The Presidency History

1656 Words 7 Pages
The Presidency is arguably the most fascinating, and complex element of the American political system; due in part to the constitutional ambiguity that surrounds the office. Often, the people, the President, and the Constitution all have varying expectations about the role and duties of the presidency. Which in turn are not always seated in the realm of what is actually possible. The Presidency, according to the Founders, could be best described as limited. For, it is Congress that was meant to be the main body of governance. Yet, such a powerful institution would need a near equal entity to keep it in check, queue the Presidency. A model similar to that of the Roman Consul, that was elected by, and thus accountable to the people and …show more content…
And constitutionally possessing very little influence on the Domestic Policy of the United States. Though the Presidency has evolved over time to encompass more roles due to the ambitions of those in office, and expectations of the people, facilitated by the vagueness in the wording of Article II. This evolution has created what Jeffrey Tulis coins as the "Two Constitutions Presidencies". These two presidencies are defined by the amount and kind of power the president possess. One being his Expressed Powers explicitly granted to him by the Constitution., this makes up the first presidency. Then his Implied Powers that are not explicitly stated, but are created to help him perform his duties and gain authority through the vagueness of Article II; this is the second presidency. It is due to this ambiguity that the president 's role has expanded over time, creating new roles and duties for the office; as well as expanding already existing roles and …show more content…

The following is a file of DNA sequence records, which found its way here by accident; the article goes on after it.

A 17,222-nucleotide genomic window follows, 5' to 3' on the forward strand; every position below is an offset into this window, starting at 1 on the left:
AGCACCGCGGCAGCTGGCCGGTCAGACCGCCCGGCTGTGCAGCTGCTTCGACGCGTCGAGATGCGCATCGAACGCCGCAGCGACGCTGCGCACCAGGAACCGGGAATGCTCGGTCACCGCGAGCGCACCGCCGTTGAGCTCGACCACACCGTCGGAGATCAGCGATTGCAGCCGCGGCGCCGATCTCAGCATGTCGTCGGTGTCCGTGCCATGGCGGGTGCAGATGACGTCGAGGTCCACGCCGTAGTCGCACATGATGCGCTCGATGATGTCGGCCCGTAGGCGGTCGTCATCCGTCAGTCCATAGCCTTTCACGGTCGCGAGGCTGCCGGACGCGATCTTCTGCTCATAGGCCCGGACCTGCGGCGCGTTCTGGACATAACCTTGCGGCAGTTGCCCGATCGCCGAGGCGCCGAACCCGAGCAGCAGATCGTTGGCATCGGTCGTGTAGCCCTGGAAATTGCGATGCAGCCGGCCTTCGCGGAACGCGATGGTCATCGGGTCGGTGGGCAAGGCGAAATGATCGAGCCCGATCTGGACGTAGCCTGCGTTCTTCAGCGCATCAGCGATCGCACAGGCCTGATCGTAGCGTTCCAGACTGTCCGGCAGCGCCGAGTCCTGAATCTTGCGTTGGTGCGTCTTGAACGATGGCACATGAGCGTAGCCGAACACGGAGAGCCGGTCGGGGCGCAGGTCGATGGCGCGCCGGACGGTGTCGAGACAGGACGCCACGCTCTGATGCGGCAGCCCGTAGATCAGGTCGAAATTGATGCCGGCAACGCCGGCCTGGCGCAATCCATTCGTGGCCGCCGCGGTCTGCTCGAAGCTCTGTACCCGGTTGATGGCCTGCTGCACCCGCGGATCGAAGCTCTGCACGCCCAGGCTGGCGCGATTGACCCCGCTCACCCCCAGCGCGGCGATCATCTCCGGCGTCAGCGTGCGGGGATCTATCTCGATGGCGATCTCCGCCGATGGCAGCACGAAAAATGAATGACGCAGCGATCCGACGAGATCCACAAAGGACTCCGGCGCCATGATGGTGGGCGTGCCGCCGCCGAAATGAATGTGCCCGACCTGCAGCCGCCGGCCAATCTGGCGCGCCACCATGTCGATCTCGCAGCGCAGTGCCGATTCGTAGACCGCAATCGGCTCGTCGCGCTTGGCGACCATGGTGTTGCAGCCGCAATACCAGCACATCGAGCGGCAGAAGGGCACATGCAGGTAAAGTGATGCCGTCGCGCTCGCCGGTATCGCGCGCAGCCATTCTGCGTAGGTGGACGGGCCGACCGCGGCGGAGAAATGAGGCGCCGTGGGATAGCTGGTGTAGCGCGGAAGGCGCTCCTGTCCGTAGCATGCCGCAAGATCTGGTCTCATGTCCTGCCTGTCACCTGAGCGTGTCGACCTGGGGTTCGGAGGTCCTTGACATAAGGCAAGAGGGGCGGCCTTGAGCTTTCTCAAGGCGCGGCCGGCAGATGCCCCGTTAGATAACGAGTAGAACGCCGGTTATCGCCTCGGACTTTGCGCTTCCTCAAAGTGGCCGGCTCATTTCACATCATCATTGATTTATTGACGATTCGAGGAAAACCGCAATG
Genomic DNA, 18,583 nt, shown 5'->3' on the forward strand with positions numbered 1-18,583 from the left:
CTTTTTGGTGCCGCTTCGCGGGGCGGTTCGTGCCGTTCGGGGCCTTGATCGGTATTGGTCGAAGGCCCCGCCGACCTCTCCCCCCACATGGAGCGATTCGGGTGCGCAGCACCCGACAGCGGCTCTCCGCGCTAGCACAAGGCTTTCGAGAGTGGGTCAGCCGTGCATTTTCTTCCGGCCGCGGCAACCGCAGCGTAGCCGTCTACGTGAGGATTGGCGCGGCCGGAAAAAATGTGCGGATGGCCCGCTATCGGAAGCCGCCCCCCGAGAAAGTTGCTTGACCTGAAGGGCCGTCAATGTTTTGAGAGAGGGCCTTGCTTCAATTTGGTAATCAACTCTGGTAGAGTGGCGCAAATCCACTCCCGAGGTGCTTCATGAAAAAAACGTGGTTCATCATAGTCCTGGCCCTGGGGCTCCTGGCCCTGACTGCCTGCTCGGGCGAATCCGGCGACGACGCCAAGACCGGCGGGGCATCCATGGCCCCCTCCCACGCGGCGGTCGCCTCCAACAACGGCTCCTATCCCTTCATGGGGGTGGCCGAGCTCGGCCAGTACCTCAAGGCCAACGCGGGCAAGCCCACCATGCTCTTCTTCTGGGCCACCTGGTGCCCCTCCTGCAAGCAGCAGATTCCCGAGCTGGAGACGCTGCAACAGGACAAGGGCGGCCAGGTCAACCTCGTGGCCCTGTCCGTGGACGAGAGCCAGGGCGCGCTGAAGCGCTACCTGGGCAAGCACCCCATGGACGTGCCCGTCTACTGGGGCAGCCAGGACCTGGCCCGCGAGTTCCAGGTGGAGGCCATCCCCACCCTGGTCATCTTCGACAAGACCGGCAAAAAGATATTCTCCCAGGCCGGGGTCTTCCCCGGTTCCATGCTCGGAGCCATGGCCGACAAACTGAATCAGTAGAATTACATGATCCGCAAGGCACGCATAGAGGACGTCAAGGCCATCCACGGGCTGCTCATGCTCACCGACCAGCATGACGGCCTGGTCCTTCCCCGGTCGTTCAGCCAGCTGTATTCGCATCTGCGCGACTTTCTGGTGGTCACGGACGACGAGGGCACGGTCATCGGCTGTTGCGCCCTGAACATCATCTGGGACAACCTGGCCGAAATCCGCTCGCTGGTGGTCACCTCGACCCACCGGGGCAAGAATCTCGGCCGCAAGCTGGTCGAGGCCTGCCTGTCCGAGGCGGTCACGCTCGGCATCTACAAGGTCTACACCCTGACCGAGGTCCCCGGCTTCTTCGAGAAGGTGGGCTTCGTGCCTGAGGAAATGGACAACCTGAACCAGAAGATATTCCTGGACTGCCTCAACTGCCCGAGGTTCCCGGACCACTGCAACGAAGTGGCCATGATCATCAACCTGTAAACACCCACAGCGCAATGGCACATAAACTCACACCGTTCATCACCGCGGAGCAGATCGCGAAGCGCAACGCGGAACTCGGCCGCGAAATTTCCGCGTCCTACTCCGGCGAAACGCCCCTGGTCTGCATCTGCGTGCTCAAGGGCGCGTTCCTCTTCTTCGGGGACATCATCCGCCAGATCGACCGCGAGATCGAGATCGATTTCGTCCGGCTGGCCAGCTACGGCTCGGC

The strength of the economy is now a close concomitant of a successful presidency. Thus, becoming an important yardstick for measuring presidential performance. Although, the President doesn 't actually have any significant control over the state of the economy. The President can negotiate trade treaties, and can influence trade and fiscal policy, but can really only use his soft power to influence the economy. Making this a prime example of public expectations far exceeding what the President actually has the power to do. Exemplars of the economy having a significant impact on the legacy of a presidency are Herbert Hoover during the beginning of the Greta Depression, and 90 's economic boom under Bill

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